George M. Graff, SFA, Snake River Stone Inc., Nampa, ID: We use sink setters from GranQuartz for cast iron sinks and mechanical fasteners for the rest. I have sandwiched stainless steel sinks, but I am turning mechanical with less problems.



Antonio Almonte, SFA, River City Stone Inc., Winnipeg, Manitoba, Canada: One of the challenges facing fabricators now are oversized sinks (as Dustin noted). These sinks are larger in both width and length. In some situations, the overall size of the sink (lip to lip) is larger than the inside cavity of the cabinet. There is not very much room to put anchors in - if at all. In these situations, we inform the customer of the problem. If the customer is still adamant on using the sink, then we show the customer our route to solving the problem. We use the router on the side cabinets to allow the sink lip to sit on and flush to the top of the cabinet. This is fail-proof, but it would be difficult to remove the sink in the future if needed.

In most situations, using anchors, sink setters or wood bracing would work and are fail-proof. Mechanically set undermounts are a must, in my opinion.



Eli Polite, Delaware: We have a simple and easy method (illustrated above). It takes about one minute per slot or less, and there are no special tools or bits needed. We have never seen it fail.



Dustin Braudway, SFA, Cape Fear Marble and Tile, Inc., Wilmington, NC: That’s exactly the way we do it.

George M. Graff, SFA, Snake River Stone Inc., Nampa, ID: I have to agree about the sinks getting larger. I did one yesterday where I had to use a router on the cabinet just to get it in, and there’s not much stone left after cutting the sink cut-out.



Chris Freeman, SFA, Freeman Granite & Marble Inc., Willows, CA: We use T-31 sink anchors on SS and vanity bowls. On kitchen SS, I screw a cleat to the back of the face frame for the front edge of the sink and catch the back with the slots. On cast and other chunky sinks, you can’t beat sink setters. They are expensive, but make life easy. This type of mounting makes the sink replaceable.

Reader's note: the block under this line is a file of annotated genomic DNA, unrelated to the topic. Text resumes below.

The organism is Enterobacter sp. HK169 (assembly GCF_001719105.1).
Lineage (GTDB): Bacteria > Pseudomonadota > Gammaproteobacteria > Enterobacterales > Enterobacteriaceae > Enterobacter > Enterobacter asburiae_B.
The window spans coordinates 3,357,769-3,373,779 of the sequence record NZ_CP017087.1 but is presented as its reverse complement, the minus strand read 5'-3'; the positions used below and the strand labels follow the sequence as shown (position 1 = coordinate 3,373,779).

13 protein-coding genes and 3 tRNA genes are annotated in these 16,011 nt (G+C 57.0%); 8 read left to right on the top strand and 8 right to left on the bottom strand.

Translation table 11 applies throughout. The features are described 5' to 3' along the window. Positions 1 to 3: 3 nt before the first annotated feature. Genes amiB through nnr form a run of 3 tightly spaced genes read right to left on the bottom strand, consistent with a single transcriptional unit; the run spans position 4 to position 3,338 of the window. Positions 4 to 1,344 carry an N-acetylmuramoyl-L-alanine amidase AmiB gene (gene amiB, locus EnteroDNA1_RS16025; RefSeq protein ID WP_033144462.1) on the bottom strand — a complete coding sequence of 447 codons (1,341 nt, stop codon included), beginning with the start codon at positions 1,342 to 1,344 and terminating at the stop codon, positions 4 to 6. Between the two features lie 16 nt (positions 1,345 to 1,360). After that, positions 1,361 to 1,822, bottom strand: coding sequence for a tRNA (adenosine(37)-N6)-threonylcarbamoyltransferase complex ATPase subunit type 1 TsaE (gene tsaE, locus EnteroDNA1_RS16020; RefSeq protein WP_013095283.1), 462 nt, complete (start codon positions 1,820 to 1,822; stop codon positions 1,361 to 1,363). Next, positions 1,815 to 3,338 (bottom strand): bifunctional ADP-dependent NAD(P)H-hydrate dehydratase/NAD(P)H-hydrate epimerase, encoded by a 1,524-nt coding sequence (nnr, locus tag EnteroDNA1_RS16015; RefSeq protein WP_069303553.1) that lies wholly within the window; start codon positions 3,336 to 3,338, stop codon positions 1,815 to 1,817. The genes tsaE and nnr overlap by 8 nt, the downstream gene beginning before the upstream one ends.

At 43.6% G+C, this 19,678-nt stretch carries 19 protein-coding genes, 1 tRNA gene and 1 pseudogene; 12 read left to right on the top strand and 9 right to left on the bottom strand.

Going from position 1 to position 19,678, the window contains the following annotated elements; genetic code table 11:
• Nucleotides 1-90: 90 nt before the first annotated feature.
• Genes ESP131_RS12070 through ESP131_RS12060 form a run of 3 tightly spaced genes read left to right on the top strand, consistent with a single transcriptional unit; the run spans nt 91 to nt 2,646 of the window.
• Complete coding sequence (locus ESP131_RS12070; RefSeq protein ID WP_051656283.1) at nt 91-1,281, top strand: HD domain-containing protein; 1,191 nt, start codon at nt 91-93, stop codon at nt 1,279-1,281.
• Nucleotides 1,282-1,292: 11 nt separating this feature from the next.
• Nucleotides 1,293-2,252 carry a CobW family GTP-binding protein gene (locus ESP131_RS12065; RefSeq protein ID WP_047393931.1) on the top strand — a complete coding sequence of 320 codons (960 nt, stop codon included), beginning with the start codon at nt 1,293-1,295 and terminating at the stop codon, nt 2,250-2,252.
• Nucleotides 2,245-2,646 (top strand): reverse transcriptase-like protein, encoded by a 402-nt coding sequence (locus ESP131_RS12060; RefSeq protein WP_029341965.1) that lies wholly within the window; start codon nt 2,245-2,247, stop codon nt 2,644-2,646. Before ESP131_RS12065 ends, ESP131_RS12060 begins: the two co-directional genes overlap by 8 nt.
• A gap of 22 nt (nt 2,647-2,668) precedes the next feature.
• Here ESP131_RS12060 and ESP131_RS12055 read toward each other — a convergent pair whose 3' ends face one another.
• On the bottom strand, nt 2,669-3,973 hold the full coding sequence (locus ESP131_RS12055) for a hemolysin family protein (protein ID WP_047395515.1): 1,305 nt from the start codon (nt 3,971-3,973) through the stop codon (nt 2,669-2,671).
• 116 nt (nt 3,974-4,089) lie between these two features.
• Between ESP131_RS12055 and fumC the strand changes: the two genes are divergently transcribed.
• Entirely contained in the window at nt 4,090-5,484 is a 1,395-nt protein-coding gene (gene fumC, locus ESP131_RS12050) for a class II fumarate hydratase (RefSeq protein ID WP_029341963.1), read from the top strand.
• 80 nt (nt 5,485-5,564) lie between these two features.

Chris Ash, Floyd Knobs, IN: We use a wood frame with screws going up from the bottom to adjust the sink up and down for alignment. This is the cheapest way I have found that can work on any sink at anytime. There is no need to flip the top back over in the shop for anchors or slots. This can even be done at the time of templating, so the sink hole center is 100%. This also makes these monster sinks easy to lay out in the shop, when you have already had it in place at the template stage.

Slots have been around forever, I agree. And so has wood. We have not had one problem with a wood-supported sink.



Kevin Padden, AZ Stone Consulting, Pinal County, AZ: I prefer using either a wood cradle that I fabricate on site, or the “Under Counter Mounter” that is available from a number of supply companies that specialize in stone tooling. I have been using this type of system for years with no failure. The only sinks that I see that are failing are the ones that have been installed relying on silicone caulk alone to hold the sink to the underside of the stone. (These tend to be installed by “pretend” fabricators that just don’t know any better.)

As for me, I strictly rely on support from underneath to hold the sink up and in place, with a silicone caulk bead being a waterproofing membrane only.